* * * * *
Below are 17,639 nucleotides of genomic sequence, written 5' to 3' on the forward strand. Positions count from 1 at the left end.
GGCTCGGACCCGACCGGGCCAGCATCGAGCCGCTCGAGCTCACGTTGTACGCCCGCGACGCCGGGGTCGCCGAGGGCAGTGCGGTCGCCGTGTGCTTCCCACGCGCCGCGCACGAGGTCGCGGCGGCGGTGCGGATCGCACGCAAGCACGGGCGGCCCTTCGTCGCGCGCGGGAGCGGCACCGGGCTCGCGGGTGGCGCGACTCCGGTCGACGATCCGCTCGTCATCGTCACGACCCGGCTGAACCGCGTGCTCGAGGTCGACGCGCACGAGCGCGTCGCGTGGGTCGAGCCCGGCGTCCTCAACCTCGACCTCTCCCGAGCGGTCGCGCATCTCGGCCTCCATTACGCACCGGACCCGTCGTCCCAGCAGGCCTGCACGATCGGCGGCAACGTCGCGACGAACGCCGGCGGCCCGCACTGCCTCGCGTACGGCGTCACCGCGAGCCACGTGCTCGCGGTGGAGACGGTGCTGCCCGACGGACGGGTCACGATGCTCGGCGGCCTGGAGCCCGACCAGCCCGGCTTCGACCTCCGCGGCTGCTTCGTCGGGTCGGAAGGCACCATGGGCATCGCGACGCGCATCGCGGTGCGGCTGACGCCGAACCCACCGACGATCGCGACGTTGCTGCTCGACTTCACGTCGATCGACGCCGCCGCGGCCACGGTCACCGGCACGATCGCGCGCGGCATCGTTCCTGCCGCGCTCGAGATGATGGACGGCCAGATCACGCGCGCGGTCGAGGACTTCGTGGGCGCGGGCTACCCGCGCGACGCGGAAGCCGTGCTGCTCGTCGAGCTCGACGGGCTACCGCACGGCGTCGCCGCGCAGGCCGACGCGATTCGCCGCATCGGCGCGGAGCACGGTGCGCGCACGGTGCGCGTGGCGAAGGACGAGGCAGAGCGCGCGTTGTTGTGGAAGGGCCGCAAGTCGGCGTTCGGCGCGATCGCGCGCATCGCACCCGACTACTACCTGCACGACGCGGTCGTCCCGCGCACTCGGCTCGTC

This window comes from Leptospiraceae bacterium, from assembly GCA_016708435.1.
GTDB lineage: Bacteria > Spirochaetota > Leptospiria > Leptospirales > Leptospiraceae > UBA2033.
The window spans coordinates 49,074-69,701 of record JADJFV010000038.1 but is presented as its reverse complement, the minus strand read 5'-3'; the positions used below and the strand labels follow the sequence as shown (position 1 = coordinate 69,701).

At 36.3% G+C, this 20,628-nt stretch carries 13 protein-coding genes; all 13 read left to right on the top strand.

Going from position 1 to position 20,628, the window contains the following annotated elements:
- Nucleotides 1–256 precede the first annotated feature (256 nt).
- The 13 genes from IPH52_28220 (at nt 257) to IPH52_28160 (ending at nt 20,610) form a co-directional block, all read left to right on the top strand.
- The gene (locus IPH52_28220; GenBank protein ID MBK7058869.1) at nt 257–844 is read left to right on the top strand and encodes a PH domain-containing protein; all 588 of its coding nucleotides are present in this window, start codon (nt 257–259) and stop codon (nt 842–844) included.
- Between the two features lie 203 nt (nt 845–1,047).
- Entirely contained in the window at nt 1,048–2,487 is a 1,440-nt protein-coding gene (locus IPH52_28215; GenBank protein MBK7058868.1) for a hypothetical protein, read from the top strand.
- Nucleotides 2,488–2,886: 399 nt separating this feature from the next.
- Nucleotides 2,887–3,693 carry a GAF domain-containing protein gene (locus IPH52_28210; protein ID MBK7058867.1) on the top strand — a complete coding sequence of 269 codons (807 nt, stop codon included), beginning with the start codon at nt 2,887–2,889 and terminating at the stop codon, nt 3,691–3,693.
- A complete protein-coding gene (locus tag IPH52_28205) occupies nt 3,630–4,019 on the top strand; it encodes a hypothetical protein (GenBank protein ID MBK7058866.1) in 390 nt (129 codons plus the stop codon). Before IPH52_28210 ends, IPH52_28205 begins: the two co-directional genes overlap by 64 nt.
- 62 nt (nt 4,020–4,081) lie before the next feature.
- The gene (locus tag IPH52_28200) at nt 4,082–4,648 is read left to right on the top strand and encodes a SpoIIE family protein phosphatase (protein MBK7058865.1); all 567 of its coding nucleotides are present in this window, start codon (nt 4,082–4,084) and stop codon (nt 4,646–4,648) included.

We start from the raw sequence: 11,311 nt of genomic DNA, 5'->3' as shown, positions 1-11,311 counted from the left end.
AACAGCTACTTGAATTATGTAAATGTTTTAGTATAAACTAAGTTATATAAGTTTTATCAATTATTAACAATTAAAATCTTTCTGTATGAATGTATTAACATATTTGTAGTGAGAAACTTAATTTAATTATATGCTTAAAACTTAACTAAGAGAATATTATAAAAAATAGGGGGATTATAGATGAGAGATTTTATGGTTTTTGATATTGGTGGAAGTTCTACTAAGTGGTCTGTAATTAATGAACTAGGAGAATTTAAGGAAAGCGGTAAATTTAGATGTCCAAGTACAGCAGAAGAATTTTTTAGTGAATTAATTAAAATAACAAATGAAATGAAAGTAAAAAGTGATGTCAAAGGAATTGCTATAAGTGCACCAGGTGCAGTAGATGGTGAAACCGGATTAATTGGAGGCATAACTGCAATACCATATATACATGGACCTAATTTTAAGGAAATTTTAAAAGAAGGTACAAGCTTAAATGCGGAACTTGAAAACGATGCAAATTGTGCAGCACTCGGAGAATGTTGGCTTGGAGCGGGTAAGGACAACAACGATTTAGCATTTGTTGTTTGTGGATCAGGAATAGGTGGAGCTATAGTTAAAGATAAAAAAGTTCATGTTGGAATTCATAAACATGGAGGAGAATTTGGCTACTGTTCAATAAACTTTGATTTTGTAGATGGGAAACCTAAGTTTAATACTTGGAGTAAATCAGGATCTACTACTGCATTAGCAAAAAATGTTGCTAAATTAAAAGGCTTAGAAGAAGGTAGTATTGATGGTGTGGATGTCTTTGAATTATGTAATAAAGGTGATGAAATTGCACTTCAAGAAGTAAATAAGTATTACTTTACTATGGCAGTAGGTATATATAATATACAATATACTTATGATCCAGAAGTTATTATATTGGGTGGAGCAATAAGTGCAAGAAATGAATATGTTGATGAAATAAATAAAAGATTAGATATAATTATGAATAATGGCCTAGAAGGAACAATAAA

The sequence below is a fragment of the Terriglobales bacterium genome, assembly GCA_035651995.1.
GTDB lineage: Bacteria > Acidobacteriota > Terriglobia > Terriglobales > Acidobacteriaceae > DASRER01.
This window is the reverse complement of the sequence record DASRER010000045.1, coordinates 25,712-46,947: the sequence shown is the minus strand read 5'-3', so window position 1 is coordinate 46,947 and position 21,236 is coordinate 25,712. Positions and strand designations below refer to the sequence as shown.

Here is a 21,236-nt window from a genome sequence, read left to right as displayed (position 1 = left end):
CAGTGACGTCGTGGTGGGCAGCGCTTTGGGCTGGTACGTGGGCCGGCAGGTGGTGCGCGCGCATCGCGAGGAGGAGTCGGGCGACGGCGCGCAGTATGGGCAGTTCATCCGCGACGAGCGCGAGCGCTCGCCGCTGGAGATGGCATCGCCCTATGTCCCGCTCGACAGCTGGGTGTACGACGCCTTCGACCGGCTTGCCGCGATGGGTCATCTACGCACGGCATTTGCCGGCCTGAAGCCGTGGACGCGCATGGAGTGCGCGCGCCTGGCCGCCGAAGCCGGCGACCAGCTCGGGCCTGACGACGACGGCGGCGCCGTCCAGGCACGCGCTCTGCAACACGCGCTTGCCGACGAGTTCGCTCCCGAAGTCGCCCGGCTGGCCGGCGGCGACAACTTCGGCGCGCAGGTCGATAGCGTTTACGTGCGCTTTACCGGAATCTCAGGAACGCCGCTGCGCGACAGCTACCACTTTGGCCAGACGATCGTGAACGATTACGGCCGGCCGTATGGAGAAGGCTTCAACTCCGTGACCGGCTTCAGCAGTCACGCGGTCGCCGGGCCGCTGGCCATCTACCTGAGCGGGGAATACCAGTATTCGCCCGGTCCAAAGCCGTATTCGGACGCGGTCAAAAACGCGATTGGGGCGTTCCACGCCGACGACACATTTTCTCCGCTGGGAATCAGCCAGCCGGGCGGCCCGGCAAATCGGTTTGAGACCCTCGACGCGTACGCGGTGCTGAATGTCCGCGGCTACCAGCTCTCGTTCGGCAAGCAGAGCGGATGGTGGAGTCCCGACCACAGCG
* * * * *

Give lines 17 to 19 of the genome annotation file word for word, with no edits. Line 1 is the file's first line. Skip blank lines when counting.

- The gene (locus tag IPH52_28200) at nt 4,082–4,648 is read left to right on the top strand and encodes a SpoIIE family protein phosphatase (protein MBK7058865.1); all 567 of its coding nucleotides are present in this window, start codon (nt 4,082–4,084) and stop codon (nt 4,646–4,648) included.

We start from the raw sequence: 11,311 nt of genomic DNA, 5'->3' as shown, positions 1-11,311 counted from the left end.
AACAGCTACTTGAATTATGTAAATGTTTTAGTATAAACTAAGTTATATAAGTTTTATCAATTATTAACAATTAAAATCTTTCTGTATGAATGTATTAACATATTTGTAGTGAGAAACTTAATTTAATTATATGCTTAAAACTTAACTAAGAGAATATTATAAAAAATAGGGGGATTATAGATGAGAGATTTTATGGTTTTTGATATTGGTGGAAGTTCTACTAAGTGGTCTGTAATTAATGAACTAGGAGAATTTAAGGAAAGCGGTAAATTTAGATGTCCAAGTACAGCAGAAGAATTTTTTAGTGAATTAATTAAAATAACAAATGAAATGAAAGTAAAAAGTGATGTCAAAGGAATTGCTATAAGTGCACCAGGTGCAGTAGATGGTGAAACCGGATTAATTGGAGGCATAACTGCAATACCATATATACATGGACCTAATTTTAAGGAAATTTTAAAAGAAGGTACAAGCTTAAATGCGGAACTTGAAAACGATGCAAATTGTGCAGCACTCGGAGAATGTTGGCTTGGAGCGGGTAAGGACAACAACGATTTAGCATTTGTTGTTTGTGGATCAGGAATAGGTGGAGCTATAGTTAAAGATAAAAAAGTTCATGTTGGAATTCATAAACATGGAGGAGAATTTGGCTACTGTTCAATAAACTTTGATTTTGTAGATGGGAAACCTAAGTTTAATACTTGGAGTAAATCAGGATCTACTACTGCATTAGCAAAAAATGTTGCTAAATTAAAAGGCTTAGAAGAAGGTAGTATTGATGGTGTGGATGTCTTTGAATTATGTAATAAAGGTGATGAAATTGCACTTCAAGAAGTAAATAAGTATTACTTTACTATGGCAGTAGGTATATATAATATACAATATACTTATGATCCAGAAGTTATTATATTGGGTGGAGCAATAAGTGCAAGAAATGAATATGTTGATGAAATAAATAAAAGATTAGATATAATTATGAATAATGGCCTAGAAGGAACAATAAA